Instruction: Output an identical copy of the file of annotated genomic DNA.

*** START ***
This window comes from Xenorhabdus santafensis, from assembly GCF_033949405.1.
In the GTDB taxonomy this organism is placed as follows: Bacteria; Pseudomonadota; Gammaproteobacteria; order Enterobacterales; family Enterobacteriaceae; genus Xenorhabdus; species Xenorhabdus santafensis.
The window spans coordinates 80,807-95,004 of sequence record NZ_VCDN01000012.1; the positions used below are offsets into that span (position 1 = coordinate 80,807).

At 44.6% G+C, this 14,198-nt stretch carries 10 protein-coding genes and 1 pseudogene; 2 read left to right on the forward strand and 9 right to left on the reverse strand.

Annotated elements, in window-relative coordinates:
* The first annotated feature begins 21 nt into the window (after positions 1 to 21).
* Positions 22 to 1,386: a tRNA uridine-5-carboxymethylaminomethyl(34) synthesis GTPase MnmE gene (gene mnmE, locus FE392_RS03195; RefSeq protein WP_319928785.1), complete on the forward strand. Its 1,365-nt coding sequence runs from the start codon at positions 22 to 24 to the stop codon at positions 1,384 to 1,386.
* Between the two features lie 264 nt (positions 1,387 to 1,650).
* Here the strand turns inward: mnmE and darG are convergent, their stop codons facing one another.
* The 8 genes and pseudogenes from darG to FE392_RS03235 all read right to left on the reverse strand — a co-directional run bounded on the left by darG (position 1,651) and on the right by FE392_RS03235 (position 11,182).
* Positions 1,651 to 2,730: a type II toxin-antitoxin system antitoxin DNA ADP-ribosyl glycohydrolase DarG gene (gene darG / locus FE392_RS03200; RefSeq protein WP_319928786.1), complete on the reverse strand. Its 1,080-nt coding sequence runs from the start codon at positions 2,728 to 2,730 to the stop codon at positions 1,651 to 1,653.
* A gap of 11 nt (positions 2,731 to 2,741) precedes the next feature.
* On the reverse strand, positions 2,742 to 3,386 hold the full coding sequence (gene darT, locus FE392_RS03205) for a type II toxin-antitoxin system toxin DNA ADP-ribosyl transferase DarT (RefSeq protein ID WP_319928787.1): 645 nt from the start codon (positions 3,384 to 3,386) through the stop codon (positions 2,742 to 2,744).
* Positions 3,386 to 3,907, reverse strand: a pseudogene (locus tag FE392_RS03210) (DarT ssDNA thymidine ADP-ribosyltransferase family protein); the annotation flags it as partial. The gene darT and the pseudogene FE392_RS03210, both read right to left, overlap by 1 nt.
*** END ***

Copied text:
This window comes from Xenorhabdus santafensis, from assembly GCF_033949405.1.
In the GTDB taxonomy this organism is placed as follows: Bacteria; Pseudomonadota; Gammaproteobacteria; order Enterobacterales; family Enterobacteriaceae; genus Xenorhabdus; species Xenorhabdus santafensis.
The window spans coordinates 80,807-95,004 of sequence record NZ_VCDN01000012.1; the positions used below are offsets into that span (position 1 = coordinate 80,807).

At 44.6% G+C, this 14,198-nt stretch carries 10 protein-coding genes and 1 pseudogene; 2 read left to right on the forward strand and 9 right to left on the reverse strand.

Annotated elements, in window-relative coordinates:
* The first annotated feature begins 21 nt into the window (after positions 1 to 21).
* Positions 22 to 1,386: a tRNA uridine-5-carboxymethylaminomethyl(34) synthesis GTPase MnmE gene (gene mnmE, locus FE392_RS03195; RefSeq protein WP_319928785.1), complete on the forward strand. Its 1,365-nt coding sequence runs from the start codon at positions 22 to 24 to the stop codon at positions 1,384 to 1,386.
* Between the two features lie 264 nt (positions 1,387 to 1,650).
* Here the strand turns inward: mnmE and darG are convergent, their stop codons facing one another.
* The 8 genes and pseudogenes from darG to FE392_RS03235 all read right to left on the reverse strand — a co-directional run bounded on the left by darG (position 1,651) and on the right by FE392_RS03235 (position 11,182).
* Positions 1,651 to 2,730: a type II toxin-antitoxin system antitoxin DNA ADP-ribosyl glycohydrolase DarG gene (gene darG / locus FE392_RS03200; RefSeq protein WP_319928786.1), complete on the reverse strand. Its 1,080-nt coding sequence runs from the start codon at positions 2,728 to 2,730 to the stop codon at positions 1,651 to 1,653.
* A gap of 11 nt (positions 2,731 to 2,741) precedes the next feature.
* On the reverse strand, positions 2,742 to 3,386 hold the full coding sequence (gene darT, locus FE392_RS03205) for a type II toxin-antitoxin system toxin DNA ADP-ribosyl transferase DarT (RefSeq protein ID WP_319928787.1): 645 nt from the start codon (positions 3,384 to 3,386) through the stop codon (positions 2,742 to 2,744).
* Positions 3,386 to 3,907, reverse strand: a pseudogene (locus tag FE392_RS03210) (DarT ssDNA thymidine ADP-ribosyltransferase family protein); the annotation flags it as partial. The gene darT and the pseudogene FE392_RS03210, both read right to left, overlap by 1 nt.